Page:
It's 1922; somewhere in Australia. When a Native Australian man is accused of murdering a white woman, three white men (The Fanatic, The Follower and The Veteran) are given the mission of ... See full summary »
Nino Culotta is an Italian immigrant who arrived in Australia with the promise of a job as a journalist on his cousin's magazine, only to find that when he gets there the magazine's folded,... See full summary »
After waiting many months, I saw the restored version of "The Sentimental Bloke" for the first time at the Perth International Arts Festival last night. Worth it? My oath. "I dips me lid" to the blokes and tarts wot worked on this "Aussie Icon". The story of the restoration is a tale in itself - the only existing prints were "not the best" and through a "mislabelling" it turned out that an almost pristine copy had been filed in a United States film archive as "The Sentimental Blonde", and was apparently an original negative. I'll let the reader research this story further.
C.J. Dennis ("Den") is one of Australia's best loved poets, and "(Songs of) The Sentimenal Bloke" one of his most enduring and endearing collections of the Australian Idiom ever published. (Apparently the US version of the film had "American" inter titles - WHAT the Americans would have made of it is thoroughly beyond me. I think if would have come out as completely foreign language).
In brief, this film traces the life of "The Kid" or "Bill" in his transition from street tough (read gang member) to husband to "Doreen" (his "bit of fluff") and loving father, but done with humour and tear jerking sentiment - as it should be. Schmaltz with a capital "S".
Highlight of the movie for me was a fairly thorough airing of one of Den's most popular poems, "The Play", which describes how Bill and Doreen go to see "Romeo and Juliet"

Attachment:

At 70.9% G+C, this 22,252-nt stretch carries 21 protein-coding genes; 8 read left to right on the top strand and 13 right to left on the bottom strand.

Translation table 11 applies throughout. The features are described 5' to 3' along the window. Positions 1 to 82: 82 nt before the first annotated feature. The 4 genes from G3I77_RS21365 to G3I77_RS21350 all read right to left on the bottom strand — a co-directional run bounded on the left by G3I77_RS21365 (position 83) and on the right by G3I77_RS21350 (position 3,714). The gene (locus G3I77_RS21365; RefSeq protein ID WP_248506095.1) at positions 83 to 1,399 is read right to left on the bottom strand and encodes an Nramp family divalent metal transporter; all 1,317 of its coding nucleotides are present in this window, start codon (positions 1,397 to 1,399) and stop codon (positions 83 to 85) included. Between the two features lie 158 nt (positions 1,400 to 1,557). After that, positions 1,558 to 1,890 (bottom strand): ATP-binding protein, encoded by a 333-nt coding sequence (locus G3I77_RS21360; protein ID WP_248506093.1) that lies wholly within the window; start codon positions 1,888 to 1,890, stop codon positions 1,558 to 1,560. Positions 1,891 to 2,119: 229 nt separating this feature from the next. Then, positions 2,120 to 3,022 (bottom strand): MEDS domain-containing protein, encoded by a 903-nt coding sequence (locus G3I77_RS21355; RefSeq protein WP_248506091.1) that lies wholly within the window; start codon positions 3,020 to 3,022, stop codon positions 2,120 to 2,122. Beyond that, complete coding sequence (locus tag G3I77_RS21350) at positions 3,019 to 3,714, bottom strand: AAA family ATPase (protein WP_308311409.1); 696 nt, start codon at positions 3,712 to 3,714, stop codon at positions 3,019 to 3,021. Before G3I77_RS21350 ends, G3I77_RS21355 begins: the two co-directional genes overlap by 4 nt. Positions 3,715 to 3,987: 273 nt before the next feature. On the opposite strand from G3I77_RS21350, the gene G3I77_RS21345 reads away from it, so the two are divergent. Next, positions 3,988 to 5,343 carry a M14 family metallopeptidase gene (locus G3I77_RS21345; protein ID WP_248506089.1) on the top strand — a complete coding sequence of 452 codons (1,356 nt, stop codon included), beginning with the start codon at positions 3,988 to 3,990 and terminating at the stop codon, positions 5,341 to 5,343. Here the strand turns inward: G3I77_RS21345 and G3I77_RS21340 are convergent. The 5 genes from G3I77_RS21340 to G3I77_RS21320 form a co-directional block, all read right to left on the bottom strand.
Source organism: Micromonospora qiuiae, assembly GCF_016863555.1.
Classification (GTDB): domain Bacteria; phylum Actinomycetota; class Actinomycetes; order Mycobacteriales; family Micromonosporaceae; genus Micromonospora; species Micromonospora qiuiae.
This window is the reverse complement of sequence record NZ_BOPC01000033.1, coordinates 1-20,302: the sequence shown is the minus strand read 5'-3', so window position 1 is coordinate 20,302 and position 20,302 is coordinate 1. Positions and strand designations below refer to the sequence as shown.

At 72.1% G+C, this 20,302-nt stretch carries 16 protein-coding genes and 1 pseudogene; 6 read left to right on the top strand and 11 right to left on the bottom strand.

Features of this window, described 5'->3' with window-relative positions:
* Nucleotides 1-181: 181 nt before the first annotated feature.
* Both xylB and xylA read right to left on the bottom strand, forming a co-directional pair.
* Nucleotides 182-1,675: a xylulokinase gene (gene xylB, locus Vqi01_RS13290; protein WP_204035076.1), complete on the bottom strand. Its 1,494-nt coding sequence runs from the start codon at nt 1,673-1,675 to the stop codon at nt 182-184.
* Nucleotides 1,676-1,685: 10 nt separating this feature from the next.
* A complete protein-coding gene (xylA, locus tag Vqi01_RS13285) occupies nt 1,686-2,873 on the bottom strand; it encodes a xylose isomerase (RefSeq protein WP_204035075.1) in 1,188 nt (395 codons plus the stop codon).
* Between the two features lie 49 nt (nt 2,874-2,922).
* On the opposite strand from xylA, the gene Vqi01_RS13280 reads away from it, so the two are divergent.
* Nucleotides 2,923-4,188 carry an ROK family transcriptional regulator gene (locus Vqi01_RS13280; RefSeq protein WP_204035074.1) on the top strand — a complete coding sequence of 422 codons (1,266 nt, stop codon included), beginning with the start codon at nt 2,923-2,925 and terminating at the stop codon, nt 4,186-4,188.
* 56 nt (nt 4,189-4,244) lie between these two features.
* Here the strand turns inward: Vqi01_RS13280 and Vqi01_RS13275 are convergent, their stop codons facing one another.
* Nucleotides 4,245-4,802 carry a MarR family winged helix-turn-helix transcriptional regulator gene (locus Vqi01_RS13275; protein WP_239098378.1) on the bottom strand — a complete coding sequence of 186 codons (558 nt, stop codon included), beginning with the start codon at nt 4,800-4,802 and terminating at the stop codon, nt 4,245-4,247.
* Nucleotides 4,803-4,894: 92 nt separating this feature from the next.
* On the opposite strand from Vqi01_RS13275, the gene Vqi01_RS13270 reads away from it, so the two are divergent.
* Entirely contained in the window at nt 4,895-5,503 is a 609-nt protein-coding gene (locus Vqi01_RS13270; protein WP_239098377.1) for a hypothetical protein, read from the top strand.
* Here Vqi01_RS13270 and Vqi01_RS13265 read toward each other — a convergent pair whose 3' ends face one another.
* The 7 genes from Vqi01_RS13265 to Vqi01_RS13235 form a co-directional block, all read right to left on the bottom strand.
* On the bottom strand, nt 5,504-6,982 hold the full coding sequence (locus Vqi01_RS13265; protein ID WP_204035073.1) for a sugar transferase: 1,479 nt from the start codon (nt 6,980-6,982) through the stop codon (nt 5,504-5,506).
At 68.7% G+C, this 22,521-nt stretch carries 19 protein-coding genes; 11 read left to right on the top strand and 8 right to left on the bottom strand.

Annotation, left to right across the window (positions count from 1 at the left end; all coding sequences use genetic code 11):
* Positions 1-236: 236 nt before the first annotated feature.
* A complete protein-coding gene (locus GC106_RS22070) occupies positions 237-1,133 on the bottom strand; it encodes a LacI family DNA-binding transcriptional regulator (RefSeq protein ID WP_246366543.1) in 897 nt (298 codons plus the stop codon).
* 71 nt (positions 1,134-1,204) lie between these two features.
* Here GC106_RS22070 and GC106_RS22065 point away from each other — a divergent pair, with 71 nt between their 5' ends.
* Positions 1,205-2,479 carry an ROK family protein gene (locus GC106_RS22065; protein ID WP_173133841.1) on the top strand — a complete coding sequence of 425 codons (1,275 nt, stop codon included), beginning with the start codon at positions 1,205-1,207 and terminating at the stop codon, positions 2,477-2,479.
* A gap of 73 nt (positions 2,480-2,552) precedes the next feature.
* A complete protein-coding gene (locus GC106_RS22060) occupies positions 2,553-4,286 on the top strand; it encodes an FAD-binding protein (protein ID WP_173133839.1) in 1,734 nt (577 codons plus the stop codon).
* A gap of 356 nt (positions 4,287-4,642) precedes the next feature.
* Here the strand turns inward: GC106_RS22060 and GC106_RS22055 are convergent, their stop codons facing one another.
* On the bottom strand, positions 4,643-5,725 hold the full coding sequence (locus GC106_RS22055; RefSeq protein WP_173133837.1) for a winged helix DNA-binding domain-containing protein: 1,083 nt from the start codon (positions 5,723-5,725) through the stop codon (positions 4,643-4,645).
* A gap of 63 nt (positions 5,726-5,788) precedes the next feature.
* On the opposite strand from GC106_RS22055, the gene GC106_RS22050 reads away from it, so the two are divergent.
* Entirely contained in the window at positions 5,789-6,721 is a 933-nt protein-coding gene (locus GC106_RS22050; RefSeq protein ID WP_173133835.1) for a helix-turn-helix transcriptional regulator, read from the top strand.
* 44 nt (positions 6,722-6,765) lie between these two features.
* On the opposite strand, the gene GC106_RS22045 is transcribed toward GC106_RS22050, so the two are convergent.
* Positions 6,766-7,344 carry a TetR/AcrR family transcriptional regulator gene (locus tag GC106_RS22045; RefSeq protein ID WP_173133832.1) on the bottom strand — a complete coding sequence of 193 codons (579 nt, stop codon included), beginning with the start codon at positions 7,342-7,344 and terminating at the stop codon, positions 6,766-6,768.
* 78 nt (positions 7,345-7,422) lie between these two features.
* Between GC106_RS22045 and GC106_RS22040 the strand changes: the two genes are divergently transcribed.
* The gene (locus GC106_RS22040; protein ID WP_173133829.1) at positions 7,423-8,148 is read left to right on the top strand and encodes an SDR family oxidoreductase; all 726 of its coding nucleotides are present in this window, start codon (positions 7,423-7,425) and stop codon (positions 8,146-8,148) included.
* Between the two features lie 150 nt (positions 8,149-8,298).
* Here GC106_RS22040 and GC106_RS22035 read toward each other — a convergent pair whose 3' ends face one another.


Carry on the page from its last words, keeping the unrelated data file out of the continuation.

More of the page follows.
"The drama's writ be Shakespeare, many years ago, About a barmy goat
" .... wiv a yell, plunks Tyball through the gizzard wiv 'is sword,
'Ow I ongcored!
"Put in the boot!" I sez. "Put in the boot!"
"Ush!" sez Doreen ... "Shame! sez some silly coot."
As a bonus, the performance I attended had a live three piece "bush band" ("The Larrikins") playing a musical accompaniment, specially composed for the event.
I was slightly confused at first, since the original poem was set in Melbourne, but the film was shot in Sydney, and I found myself looking at Central Railways Station when I should have been looking at Flinders Street station. Artistic licence.
Considering the prodigious output of "Den's" pen, the movie could only skim the surface, but this was sufficient for me to be able look and see "Bill" and "Doreen" (not to mention his best cobber "Ginger Mick") made flesh and blood with a lashing of the original humour and pathos.
Whilst the film characters did not follow Hal Gye's original illustrations very closely (a wise move since Gye's little "Cherubs" all appeared "sans culottes") I had no trouble recognising them.
I think "Den" would'a been proud of it fit to bust his vest.
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